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Guide for Those Looking to Visit Cyprus for Vacation

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Cyprus is a popular vacation place to go for a number of reasons. The island has a rich ancient history, all year round sun, tasty local cuisine, a rugged shoreline, and lots of fantastic beaches, some of which rank among the best in East Europe. Cyprus is only a small island, but there are a total of 64 beaches. You’ll discover huge beaches, small coves, family friendly bays, hidden bays, everything for a fantastic vacation.

The best beaches to check out when you Visit Cyprus

Nissi Beach – At the south east of the island, Nissi is a superb choice for the partygoers. It’s 500 metres of white sand with lots of restaurants and pubs. You can also walk to a small islet when the wave is reduced. Throughout the daytime, you’ll discover lots of tourists lounging on the beach. However it really come to life in the evenings when the nightclubs get busy. There are lots of water sport activities and beach parties. DJ events are usually held on the beach.

Fig Tree Bay – Close to the Nissi, the Fig Tree Bay Is Quite famous in Cyprus. It’s in a quiet resort area of Protaras. The Fig Tree Bay is on a regular basis ranked among Europe’s best beaches. The beach gets its name from the fig tree on the shore which is over a hundred years. The water is shallow and incredibly clean. Even the children can swim here safely, making this a superb beach for families. Lifeguards always keep a close watch at the summertime. Many sunbeds on the soft white sand. Swim to reach the tiny nearby islet. That is a great spot for snorkeling. There are restaurants and lots of cafes along the promenade.

Coral Bay – A 600 meters squared Shaped beach in Peyia city, close to Paphos. This really is the best beach for swimming in Cyprus. The water is warmer than other beaches close to Paphos. In addition, Most beaches around Paphos have a lot of pebbles. Thus the Coral Bay sees many visitors, families and people who wish swim in azure clear water. Relax on a sun lounger or head to the nearby cafes, pubs, or beach pavilions. There are also amusement parks, a go karting facility, and a dive center. You’ll come across many water sport activities to select From in the Coral Bay.

Mackenzie Beach – That is a kilometer long beach very close to the Larnaca International Airport. Head to the beach and stretch out in one of the numerous loungers with umbrella cover. You are able to see the planes really close from here. There are bustling pubs and restaurants along the entire stretch. There’s a seafront stage where many events are held, like concerts, art fairs, and late night parties. There are play areas for your kids. Offshore, there’s the Zenobia shipwreck, which you can see if you’re into diving. Others can go to the Larnaca Salt Lake, which can be very close. It’s home to numerous flamingoes.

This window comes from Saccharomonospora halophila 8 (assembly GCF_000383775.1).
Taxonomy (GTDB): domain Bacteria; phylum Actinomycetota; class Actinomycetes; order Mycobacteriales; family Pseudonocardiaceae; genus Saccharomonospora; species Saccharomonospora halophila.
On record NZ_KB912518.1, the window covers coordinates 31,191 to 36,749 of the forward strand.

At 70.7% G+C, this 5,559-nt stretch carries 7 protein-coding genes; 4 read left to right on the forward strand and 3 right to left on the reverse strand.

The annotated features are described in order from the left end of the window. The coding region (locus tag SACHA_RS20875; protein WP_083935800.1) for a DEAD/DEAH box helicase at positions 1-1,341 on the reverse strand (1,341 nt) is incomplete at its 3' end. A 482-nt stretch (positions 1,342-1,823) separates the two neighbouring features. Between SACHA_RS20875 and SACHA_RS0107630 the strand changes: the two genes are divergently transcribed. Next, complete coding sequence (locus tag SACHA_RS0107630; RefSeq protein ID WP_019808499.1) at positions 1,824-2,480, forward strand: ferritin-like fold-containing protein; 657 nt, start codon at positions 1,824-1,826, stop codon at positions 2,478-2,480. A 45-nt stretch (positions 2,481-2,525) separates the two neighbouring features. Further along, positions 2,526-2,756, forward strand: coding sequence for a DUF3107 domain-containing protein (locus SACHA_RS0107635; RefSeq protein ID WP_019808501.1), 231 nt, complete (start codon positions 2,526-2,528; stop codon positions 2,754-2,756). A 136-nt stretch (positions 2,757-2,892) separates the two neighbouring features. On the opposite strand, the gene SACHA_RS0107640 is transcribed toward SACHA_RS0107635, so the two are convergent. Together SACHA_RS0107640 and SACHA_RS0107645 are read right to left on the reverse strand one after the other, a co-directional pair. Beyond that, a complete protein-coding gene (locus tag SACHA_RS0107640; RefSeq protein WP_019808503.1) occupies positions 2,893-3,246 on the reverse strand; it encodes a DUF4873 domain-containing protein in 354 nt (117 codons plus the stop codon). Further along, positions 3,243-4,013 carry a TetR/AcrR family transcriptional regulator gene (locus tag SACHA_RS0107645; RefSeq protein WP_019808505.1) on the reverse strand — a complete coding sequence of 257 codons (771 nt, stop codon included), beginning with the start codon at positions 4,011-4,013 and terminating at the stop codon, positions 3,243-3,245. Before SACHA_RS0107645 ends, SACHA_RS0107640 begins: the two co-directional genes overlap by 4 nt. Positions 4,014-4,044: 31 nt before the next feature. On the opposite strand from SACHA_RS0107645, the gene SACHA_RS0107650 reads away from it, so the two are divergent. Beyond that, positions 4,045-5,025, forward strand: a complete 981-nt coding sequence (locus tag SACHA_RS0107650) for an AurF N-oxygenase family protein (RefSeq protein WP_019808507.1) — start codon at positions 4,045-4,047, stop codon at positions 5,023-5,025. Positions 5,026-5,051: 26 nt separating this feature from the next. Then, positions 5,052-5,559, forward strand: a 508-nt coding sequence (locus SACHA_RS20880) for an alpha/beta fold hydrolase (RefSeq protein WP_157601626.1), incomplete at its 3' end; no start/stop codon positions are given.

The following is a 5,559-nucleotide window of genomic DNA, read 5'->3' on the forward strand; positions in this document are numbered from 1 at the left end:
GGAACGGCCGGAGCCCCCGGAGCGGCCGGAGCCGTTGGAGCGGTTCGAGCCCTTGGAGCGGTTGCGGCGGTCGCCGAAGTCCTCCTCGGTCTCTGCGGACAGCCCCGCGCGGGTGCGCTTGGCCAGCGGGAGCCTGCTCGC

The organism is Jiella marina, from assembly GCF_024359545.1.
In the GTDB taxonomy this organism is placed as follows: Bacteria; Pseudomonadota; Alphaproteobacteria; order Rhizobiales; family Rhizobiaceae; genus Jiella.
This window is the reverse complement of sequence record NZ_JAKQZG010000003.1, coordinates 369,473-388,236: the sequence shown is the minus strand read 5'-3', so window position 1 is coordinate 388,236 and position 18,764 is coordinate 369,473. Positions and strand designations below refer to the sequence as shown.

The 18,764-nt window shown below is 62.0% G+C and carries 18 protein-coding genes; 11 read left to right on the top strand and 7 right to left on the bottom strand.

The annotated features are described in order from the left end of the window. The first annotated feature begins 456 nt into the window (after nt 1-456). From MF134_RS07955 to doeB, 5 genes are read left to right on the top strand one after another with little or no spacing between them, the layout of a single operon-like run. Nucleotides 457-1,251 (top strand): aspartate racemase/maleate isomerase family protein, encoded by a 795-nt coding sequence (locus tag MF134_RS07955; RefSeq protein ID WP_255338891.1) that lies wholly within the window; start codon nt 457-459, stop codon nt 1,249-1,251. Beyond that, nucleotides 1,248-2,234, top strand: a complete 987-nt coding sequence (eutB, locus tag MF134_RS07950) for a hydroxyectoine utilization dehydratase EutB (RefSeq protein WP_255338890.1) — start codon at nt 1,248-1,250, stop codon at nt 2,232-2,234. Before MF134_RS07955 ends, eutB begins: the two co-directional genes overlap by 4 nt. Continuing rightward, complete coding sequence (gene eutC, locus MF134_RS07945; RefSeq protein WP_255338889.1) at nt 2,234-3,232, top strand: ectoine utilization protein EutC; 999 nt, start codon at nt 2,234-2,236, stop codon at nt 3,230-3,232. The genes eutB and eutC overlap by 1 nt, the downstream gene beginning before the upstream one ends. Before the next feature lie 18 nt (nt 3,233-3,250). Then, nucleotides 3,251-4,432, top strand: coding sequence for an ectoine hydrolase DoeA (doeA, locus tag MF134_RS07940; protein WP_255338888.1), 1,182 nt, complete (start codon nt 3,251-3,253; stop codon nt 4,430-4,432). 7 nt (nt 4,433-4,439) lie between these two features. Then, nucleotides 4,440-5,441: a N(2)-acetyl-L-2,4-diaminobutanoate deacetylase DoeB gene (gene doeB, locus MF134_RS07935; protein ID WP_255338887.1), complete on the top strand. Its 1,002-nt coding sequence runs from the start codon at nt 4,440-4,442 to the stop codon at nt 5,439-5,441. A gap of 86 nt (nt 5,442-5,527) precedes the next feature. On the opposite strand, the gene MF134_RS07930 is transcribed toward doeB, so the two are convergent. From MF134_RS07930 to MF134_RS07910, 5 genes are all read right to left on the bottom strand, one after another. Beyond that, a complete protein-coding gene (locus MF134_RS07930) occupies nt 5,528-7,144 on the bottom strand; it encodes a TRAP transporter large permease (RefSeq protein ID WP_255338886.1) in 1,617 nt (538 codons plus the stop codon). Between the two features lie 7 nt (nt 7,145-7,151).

Best place to stay in when you Visit Cyprus

There are lots of pretty villages with cobblestone alleys and stone trimming traditional houses and vibrant towns with beaches and promenades. The best hotel areas and cities in Cyprus are diverse, with a few of them rank high in Europe. So where do you keep in Cyprus? They all offer something for the visitor.

Paphos – This city in the south west was known as Kouklia once. It’s the birthplace of the mythical goddess Aphrodite. Contemporary afternoon Paphos is fantastic. You are able to see fortresses, ruins of tombs, theaters, along with the Archaeological Park. There are https://www.cyprusvillas.com/luxury villas for rent, fantastic shopping, fascinating history, and stunning scenery. The lower part of the city has beach front restaurants, restaurants, and nightlife. Paphos is a good option for couples and families.

Coral Bay – This beautiful bay is situated In Peyia city, which is located north of Paphos. It’s a 600 meters long crescent shaped beach with tranquil waves. Safe for swimming, even for the youngsters. You’ll come across a lot of sunbeds with umbrellas. The beach also has dip facilities. Head to the local marine for sailing and sea turtle excursions. There are beach pavilions, pubs, and bars in Coral Bay. Go karting and entertainment parks are local.

Limassol – This city accomplishes the rare distinction of blending family friendly setting and nightlife. Parents can proceed to party once their children are safely tucked into the bed for the night. Limassol is among the biggest cities in Cyprus. It’s beaches, restaurants, waterpark, and historical attractions. See the ruins of Amathus and the Limassol castle. The tourist centers and hotels are for the most part in the city’s eastern part. The city also has a marina.

Larnaca – The Finikoudes beach in Larnaca is one of Europe’s most scenic city beaches. That is a hands lined beach with promenades and all amenities such as the tourists. The water is safe and clean for swimming. Larnaca is a large city with one of the island’s largest harbors and lots of places to live. Many cafes, restaurants, shops, and supermarkets. There’s KFC, McDonalds, Starbucks and Marks and Spencer. The city also has historical religious sites. The international airfield is on the corner of Larnaca. There’s also a salt water pond where you are able to see flamingoes. Choose whether you would rather have a retreat style villa or a more rustic property, perhaps on a mountainside, in a vineyard, or even a village. You’ll find them all in Cyprus.